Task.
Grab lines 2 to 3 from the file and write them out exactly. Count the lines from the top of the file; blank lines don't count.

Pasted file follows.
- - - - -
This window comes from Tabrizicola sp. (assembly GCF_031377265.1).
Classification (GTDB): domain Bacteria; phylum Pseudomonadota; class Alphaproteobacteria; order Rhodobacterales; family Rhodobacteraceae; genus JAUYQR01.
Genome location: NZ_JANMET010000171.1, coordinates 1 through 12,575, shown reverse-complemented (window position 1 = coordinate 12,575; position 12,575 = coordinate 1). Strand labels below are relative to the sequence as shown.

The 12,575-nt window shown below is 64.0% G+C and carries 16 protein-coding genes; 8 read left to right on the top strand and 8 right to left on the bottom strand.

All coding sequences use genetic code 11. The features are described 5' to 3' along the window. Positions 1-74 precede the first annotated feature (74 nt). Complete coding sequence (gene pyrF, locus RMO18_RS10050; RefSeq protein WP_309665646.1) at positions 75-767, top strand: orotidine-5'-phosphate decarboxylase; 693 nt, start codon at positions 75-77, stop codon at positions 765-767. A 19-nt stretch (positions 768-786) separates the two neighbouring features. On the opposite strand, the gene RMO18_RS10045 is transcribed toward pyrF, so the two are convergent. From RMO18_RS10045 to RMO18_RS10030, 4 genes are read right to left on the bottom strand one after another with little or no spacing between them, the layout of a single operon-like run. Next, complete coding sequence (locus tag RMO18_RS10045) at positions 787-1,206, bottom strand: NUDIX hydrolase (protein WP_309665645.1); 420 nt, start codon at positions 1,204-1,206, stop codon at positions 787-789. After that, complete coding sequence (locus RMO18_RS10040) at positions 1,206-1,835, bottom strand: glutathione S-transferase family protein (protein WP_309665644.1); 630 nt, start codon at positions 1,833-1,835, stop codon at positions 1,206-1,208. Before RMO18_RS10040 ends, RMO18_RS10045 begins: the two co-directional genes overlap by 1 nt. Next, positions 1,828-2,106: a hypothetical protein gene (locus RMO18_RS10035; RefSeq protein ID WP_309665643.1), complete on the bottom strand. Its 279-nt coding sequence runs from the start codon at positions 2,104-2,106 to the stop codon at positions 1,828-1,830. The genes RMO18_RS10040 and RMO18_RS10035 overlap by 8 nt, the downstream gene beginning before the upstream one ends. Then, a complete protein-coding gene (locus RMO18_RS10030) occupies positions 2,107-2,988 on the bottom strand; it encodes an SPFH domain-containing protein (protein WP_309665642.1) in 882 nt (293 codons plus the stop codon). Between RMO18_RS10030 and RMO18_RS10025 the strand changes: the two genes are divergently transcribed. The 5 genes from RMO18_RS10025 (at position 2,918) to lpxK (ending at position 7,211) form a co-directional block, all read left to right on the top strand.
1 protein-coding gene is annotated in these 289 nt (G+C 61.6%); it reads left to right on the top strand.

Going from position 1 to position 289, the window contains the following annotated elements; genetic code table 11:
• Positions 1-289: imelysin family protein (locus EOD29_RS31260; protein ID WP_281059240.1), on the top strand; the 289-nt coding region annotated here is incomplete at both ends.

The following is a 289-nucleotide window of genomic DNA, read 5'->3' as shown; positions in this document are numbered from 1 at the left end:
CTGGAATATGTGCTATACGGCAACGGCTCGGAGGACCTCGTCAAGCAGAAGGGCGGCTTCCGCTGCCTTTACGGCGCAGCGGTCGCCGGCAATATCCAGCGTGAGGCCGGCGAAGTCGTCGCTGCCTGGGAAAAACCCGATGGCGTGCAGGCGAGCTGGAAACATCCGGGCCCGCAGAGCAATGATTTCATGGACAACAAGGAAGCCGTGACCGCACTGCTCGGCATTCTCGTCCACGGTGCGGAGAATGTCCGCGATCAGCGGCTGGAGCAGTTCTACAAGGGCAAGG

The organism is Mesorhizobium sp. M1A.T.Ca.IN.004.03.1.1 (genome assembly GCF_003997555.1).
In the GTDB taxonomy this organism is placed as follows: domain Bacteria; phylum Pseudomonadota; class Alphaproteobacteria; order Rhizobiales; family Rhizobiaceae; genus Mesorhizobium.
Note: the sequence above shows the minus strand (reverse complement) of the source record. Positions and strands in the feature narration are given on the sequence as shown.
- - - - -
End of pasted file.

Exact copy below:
Classification (GTDB): domain Bacteria; phylum Pseudomonadota; class Alphaproteobacteria; order Rhodobacterales; family Rhodobacteraceae; genus JAUYQR01.
Genome location: NZ_JANMET010000171.1, coordinates 1 through 12,575, shown reverse-complemented (window position 1 = coordinate 12,575; position 12,575 = coordinate 1). Strand labels below are relative to the sequence as shown.